12/27/2019 0 Comments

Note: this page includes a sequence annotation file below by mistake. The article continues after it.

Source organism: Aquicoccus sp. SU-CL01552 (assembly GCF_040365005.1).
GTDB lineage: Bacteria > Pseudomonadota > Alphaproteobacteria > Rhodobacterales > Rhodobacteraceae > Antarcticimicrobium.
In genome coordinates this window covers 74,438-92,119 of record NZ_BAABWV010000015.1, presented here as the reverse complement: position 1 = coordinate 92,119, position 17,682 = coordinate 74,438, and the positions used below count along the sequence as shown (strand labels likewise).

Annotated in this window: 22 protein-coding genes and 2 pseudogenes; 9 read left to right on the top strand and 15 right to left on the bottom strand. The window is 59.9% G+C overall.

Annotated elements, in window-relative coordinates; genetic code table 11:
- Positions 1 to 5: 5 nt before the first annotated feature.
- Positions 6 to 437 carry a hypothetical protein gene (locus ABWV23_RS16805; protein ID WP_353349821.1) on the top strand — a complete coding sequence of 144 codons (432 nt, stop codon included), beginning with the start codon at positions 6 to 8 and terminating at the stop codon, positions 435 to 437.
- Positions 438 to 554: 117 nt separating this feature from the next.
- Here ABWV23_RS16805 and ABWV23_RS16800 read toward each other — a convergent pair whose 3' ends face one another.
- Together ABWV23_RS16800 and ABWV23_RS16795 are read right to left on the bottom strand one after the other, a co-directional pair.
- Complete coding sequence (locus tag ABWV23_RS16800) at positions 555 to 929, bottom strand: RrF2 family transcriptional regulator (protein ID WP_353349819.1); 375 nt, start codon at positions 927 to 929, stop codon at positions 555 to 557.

The notion of death seems to be the definite consequence Essay William Shakespeares Hamlet is an anecdote of love, tragedy and the demise of man. Inevitably, a story with so much conflict and turmoil will involve death to some degree, and Shakespeares expression of death is unimpeachable. The altercation of the characters is the driving force behind the ultimate tragedy that befalls the characters. This conflict is a succession of events which leads to the climax, their downfall. What is the conflict that causes their destruction? It is the kings death which eventually causes Hamlets own destruction. Hamlet, as the protagonist, is the leading factor that affects the other characters notably Claudius and Gertrude. Claudius as Hamlets opposite, his opponent and the antagonist of the play would noticeably be influenced by Hamlets actions. The other characters, especially Ophelia whose demise is intertwined with Hamlets actions. His refusal of her love, his deception of her, all condemn her to madness and finally her death. This leads to a certain intuition that death seems to be the definitive result to their problems. In other words, death inevitably seems to stem from and is the consequence of conflict, both internal and external, for the characters of Hamlet. However, how does this conflict lead to their collapse? The conflict of emotion is one of the principal aspects of the play and is shared by many of the characters but Hamlet, Ophelia and Laertes are the foremost in that order. These characters share a similar cause for their emotion and of their conflict, the loss of a loved one. For Hamlet it is the premature death of his father, for Ophelia, her loss of Hamlet and of her father while Laertes, it is also the loss of his father. However, Ophelia seems to be the hardest hit as Hamlets deception of her turns her to madness. During the dialogue between Ophelia and Hamlet, we can see Hamlets true intentions. Hamlet tells Ophelia, I did love you once, Ophelia responds, Indeed, my lord, you made me believe so, and Hamlets response is, You should not have believed me (III, i, ll. 115 117). Ophelia, as a woman, is portrayed as a lower character. She is a nai ve, little girl who falls in love and when is deceived, goes insane. Ophelia is a perfect example of this conflict. She experiences and struggles with internal and external conflict. She is torn between obligation to Hamlet and her father. Her relationship with Hamlet is an interesting one. It shows how fragile their relationship is and how love can slowly transcend to madness. This can also express Hamlets obligation, his obligation to provide her with love. However, this obligation is the surface of the water, so to speak. Hamlets intentions lie deeper within and this is Ophelias demise. Her conflict with Hamlets intentions and her intentions do not bode well with her. Indisputably, the demise of most of the characters results from the conflicts of intention and emotion. We can observe this when Ophelia speaks to Claudius about how, he promised her wed. The role of Ophelia is the personification of the general role of women. Once again, the domination of Hamlets objectives clouds her judgment and leads her to conflict. Hamlets domination and the general dominion of men in this play elucidate the struggles of women, especially Ophelia. Finally, it matters that Ophelias struggle with Hamlet and with loss of her father drives her to suicide. With her suicide, she is free from her obligation to men, notably Hamlet and uninhibited by the conflict she struggles with. As indicated before, Hamlet, Laertes and Ophelia have a lot in common. They struggle with the loss of their father, and with the exception of Ophelia, they are motivated by the yearning for revenge. The conflict between Laertes and Hamlet is clearly described, as it was Hamlet that slew Polonius, and Laertes seeks revenge for his slain father. It is this open conflict that would inevitably lead to their death. This is articulated in the final battle between Laertes and Hamlet. All the discord between them is expressed in this final battle. In the end, the fracas brings about both their downfall. This is the best example of the results of conflict in Hamlet. Even Laertes states, I am justly killed by my own treachery (II, ii, l. 298). The implication of this statement illustrates that in the process of conflict, the result will inexorably be death. The issue of external conflict clearly showed its correlation with death. However, external conflict always stems from internal conflict. The kings death triggers a desire for revenge in Hamlet and this, in turn, affects others. The death of Hamlet, Laertes and Ophelia ultimately, was the result of Hamlets own internal conflict. However, the best example of death through internal conflict would be Claudius. Claudius, as the antagonist, would be adversely affected by Hamlets actions but more importantly, the conflict within him regarding the murder of the king is a greater hazard. We have an indication of this guilt during The Mousetrap. Throughout the play, we can see Hamlet observing Claudius for any sign of weakness or discomfort. He is not disappointed as he clearly observes Claudius getting very uncomfortable and arrives at his conclusion. Henceforth, Hamlets objective has been ascertained. From this point forth, we can see the conflict between Hamlet and Claudius heat up. The epitome of their conflict is expressed in the final battle. The inner conflict within Claudius inevitably led to an open conflict with Hamlet and finally, to his death. Gertrude is in a similar condition as Claudius. Her incestuous marriage to Claudius was the catalyst for the conflict to begin. Again, the internal conflict within Gertrude evolves into open conflict with Hamlet and undoubtedly leads to her death. These two characters are appropriate examples for the chain of events that led to the downfall of many of the characters in Hamlet. They portray inner struggle translating to external conflict and finally the definite consequence; death. The characters in Hamlet are apposite expressions of the dangers of conflict. The seed of conflict is sown in any individual, in this case, Hamlet, and it grows and eventually affects others. Throughout the play, this is evident. It all started with the murder of Hamlets father. His desire for revenge progressed into open conflict as he slowly went mad. His relationships with the other characters notably Ophelia, deteriorated. Finally, it was his desire for revenge that killed him and others. It just goes to say, revenge is sweet but the consequences are bitter.